Forum for Science, Industry and Business

Sponsored by:     3M 
Search our Site:

 

The Ties That Bind: Making High-speed Rail Tracks Safer Focus of Research

26.05.2011
High-speed rail is poised to rapidly expand across the U.S. and a trio of Kansas State University engineering professors intend to help riders arrive safely.

The professors have received more than $1.2 million from the Federal Railroad Administration and K-State Transportation Center to study prestressed concrete railroad ties. The professors are Bob Peterman, professor of civil engineering; Terry Beck, professor of mechanical and nuclear engineering; and John Wu, associate professor of industrial and manufacturing systems engineering, along with Pelle Duong, chief engineer at CXT Concrete Tie. The Federal Railroad Administration grant is for $899,270 and the additional funding is coming from CXT Concrete Ties and the K-State Transportation Center.

High-speed rail requires prestressed concrete railroad ties, as wooden cross ties are too flexible. For these ties to be effective, prestressing forces must be applied at a considerable distance before the rail load is applied. This is called the transfer length. To resist the heavy impacts the concrete ties utilize about 20 steel wires, each stressed to around 7,000 pounds. If the prestressed force is not properly transferred, failures can occur in the track.

Peterman has observed some of these crumbling ties in track.

"They cannot resist the load because they don't have all of that prestressed force applied," he said.

The project will focus on how to create an adequate bond between the steel wires and surrounding concrete. All factors will be examined, including the mixtures of concrete, wires and indents that allow for better bonding. The team will also develop a test that prestressed concrete producers can use to determine the bond capacity of specific types of wire.

The project will culminate in a trip to Tucson, Ariz., to conduct research at the CXT Concrete Ties' prestressed concrete plant. At the plant, ties with 12 different wires and three different strands that the team researches will be produced. The transfer length in those ties will then be measured. This is possible because of a device using laser-speckle imaging that was developed by the K-State research team along with Weixin Zhao, doctoral student in mechanical engineering. The laser-speckle device images the surface of the tie before and after detention and subsequently plots the strain profile.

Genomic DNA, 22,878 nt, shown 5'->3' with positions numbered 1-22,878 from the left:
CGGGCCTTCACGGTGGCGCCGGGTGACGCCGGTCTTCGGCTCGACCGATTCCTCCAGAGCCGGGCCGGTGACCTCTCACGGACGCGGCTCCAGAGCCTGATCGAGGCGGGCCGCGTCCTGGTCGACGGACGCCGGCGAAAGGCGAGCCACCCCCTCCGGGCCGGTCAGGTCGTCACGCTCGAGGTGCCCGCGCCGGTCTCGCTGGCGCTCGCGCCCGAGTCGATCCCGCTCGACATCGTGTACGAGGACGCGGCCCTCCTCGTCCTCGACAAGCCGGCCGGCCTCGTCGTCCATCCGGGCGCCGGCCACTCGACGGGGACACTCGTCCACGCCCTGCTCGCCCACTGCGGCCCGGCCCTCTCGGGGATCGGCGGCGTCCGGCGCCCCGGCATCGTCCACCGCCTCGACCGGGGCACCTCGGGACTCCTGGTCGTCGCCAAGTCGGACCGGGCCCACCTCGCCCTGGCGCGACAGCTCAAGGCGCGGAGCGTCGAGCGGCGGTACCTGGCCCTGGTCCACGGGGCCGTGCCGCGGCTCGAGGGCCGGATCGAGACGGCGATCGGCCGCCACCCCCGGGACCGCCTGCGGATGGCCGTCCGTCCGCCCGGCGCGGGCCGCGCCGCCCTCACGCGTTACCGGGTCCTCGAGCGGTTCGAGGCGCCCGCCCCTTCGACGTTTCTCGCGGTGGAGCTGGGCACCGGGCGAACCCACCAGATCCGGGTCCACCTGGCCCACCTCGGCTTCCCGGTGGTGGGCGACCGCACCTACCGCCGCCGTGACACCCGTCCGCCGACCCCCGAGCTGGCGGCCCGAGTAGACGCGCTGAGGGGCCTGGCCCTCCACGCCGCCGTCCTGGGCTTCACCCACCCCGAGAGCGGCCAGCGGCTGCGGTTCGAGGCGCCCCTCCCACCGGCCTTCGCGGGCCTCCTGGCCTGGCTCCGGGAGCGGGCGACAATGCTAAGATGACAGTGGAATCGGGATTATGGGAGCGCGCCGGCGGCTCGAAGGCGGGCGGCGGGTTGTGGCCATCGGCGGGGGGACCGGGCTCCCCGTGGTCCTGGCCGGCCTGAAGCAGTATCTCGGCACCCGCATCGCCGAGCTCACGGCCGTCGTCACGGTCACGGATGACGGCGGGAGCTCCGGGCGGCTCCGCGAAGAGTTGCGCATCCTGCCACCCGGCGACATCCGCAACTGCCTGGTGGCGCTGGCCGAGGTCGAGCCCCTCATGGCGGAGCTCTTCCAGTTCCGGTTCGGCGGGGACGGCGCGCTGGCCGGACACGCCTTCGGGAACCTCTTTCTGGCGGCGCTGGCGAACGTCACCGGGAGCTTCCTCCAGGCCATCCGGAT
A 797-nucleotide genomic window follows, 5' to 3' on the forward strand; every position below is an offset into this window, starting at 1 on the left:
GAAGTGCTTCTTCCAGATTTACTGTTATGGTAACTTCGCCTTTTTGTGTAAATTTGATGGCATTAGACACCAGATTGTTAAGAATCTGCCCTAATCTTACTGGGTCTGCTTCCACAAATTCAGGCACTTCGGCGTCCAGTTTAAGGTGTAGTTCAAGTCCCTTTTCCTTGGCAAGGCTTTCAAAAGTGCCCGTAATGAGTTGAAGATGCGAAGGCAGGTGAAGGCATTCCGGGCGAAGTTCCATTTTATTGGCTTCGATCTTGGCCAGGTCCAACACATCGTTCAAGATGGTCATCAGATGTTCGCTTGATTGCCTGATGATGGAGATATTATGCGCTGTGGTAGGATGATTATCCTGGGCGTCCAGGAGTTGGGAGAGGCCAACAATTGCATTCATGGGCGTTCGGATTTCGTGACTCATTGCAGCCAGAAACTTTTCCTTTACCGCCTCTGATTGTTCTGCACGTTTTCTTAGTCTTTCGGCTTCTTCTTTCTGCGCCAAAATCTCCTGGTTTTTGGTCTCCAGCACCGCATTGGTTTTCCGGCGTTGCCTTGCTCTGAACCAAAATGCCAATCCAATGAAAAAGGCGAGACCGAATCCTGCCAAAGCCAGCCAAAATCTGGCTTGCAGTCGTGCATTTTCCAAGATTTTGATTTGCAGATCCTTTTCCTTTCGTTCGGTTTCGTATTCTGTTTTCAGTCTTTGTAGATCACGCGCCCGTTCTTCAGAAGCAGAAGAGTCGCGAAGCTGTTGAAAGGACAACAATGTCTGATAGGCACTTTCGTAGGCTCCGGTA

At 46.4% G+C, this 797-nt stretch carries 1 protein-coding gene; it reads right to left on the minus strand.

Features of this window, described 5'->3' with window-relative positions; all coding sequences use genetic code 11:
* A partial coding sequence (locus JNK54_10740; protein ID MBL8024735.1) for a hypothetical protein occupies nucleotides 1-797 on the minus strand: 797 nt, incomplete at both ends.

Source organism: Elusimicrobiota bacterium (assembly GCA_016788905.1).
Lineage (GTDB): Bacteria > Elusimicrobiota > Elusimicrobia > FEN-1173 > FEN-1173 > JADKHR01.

"We can tell by the strain profile how far from the end of the tie the prestressed force is transferred with each of the different reinforcing types," Peterman said. "That's the culmination of the project."

The team will then make recommendations to the Federal Railroad Administration on the appropriate methods to ensure good-bonding reinforcing steel, the best concrete and similar considerations for creating durable prestressed concrete ties. As part of this project, a fully automated laser-speckle device will be developed to allow for determination of transfer length within five minutes after the concrete ties are de-tensioned. The project began recently and will conclude in two and half years.

The project is coming full circle based on a previous collaboration with K-State's Advanced Manufacturing Institute. Ten years ago the institute funded Peterman, Beck and Wu to determine if laser-speckle technology could be applied to the measurement of concrete surface strains. In the current project the research team will use the institute's expertise to create a fully automated laser-speckle imaging device.

"It's a neat story within K-State," Peterman said. "I'm looking forward to working with the entire team at AMI."

Despite many logistical issues with high-speed rail, Peterman is confident about its future.

"We will see higher-speed rail in this country," he said.

Bob Peterman, 785-532-7612, bob@k-state.edu

Bob Peterman | Newswise Science News
Further information:
http://www.k-state.edu

More articles from Transportation and Logistics: